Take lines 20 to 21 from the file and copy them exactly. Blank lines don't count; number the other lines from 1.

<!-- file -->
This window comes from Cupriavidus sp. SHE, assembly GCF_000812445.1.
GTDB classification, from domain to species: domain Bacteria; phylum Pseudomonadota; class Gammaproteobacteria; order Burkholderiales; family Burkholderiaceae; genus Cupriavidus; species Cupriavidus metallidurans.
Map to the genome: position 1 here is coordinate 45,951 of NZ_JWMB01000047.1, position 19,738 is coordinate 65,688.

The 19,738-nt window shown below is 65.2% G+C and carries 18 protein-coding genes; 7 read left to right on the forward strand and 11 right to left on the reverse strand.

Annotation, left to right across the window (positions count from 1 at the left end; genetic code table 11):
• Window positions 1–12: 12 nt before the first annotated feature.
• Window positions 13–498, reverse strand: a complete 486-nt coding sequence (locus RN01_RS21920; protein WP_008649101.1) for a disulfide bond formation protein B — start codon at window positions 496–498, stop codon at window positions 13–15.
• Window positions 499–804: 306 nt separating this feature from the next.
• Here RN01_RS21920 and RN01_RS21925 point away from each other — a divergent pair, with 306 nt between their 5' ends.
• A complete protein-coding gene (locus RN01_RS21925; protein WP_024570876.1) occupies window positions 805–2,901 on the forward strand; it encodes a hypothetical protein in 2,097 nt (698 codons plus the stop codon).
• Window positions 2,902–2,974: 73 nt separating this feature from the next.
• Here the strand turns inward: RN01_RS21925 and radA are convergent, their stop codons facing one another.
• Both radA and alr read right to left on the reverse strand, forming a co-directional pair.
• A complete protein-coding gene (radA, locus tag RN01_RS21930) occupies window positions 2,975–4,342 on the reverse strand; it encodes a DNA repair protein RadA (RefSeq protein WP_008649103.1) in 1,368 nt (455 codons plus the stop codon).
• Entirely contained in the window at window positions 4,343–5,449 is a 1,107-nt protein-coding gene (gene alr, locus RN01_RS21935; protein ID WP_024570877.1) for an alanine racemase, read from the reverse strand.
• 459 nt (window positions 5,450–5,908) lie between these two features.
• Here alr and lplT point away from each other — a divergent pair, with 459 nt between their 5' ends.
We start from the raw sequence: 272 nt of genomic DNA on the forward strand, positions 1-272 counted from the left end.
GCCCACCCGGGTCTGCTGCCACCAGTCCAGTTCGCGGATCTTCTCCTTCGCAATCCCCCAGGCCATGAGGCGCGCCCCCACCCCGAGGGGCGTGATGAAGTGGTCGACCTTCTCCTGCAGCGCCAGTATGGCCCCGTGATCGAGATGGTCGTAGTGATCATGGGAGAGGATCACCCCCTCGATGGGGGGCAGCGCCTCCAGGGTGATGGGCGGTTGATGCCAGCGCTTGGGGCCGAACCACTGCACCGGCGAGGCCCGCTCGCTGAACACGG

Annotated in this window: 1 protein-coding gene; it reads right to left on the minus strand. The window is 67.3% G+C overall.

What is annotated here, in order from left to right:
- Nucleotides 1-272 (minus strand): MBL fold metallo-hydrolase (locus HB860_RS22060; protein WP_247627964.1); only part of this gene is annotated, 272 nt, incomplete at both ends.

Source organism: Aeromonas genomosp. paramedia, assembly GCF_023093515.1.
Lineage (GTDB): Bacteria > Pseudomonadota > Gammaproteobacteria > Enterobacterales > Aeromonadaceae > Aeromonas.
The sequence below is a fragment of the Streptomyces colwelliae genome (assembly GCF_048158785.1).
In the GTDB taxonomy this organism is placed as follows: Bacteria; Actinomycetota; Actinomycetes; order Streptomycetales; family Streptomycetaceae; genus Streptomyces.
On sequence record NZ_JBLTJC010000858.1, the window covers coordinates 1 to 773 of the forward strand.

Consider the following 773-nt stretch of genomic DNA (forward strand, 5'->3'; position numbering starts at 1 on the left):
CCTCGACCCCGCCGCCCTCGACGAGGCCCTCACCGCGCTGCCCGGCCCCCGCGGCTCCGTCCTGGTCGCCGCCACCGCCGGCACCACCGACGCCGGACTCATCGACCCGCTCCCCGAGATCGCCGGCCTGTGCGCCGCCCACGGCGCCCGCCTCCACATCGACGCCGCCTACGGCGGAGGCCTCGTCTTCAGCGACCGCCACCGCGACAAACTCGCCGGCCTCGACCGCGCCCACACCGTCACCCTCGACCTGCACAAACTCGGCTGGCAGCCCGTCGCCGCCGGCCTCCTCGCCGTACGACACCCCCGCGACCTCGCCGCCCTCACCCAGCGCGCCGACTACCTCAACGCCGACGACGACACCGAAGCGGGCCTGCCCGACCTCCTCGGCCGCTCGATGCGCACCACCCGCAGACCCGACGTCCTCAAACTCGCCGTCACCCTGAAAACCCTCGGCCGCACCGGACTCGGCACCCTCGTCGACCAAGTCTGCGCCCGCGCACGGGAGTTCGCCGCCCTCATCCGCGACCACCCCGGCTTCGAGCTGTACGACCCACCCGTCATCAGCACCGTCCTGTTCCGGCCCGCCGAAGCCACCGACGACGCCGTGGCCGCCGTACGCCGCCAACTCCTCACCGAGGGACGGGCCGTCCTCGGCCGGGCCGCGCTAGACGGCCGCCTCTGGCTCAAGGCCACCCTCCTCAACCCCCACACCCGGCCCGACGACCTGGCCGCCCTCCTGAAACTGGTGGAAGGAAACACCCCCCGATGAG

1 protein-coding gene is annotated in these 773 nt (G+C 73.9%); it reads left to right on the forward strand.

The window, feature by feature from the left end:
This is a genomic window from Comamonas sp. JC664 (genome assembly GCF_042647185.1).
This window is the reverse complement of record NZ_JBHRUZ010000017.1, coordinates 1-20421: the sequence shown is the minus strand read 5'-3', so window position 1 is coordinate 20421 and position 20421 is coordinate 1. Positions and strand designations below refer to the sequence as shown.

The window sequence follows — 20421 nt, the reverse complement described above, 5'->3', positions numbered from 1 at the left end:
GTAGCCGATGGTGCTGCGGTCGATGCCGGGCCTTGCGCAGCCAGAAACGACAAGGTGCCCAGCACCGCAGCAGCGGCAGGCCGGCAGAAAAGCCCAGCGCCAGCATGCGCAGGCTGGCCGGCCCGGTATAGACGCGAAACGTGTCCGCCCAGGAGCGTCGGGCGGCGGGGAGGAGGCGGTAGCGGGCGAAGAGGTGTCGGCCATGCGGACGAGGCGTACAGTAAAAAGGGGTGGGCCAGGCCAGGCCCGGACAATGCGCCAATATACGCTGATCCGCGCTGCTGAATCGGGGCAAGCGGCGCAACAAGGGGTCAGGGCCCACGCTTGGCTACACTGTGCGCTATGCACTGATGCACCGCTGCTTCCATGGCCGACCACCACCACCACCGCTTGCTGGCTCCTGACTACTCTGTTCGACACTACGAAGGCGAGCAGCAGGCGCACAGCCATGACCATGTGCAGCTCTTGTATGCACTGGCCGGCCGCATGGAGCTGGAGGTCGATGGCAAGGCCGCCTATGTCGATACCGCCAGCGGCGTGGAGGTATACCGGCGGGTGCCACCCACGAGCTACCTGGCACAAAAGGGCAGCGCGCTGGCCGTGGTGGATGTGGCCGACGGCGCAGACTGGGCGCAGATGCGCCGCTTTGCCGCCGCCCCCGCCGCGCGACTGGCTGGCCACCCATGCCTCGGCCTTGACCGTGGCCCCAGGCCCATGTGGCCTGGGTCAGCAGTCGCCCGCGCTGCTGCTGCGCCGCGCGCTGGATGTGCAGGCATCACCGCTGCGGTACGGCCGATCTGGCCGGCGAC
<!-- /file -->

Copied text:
Annotated in this window: 1 protein-coding gene; it reads right to left on the minus strand. The window is 67.3% G+C overall.

What is annotated here, in order from left to right: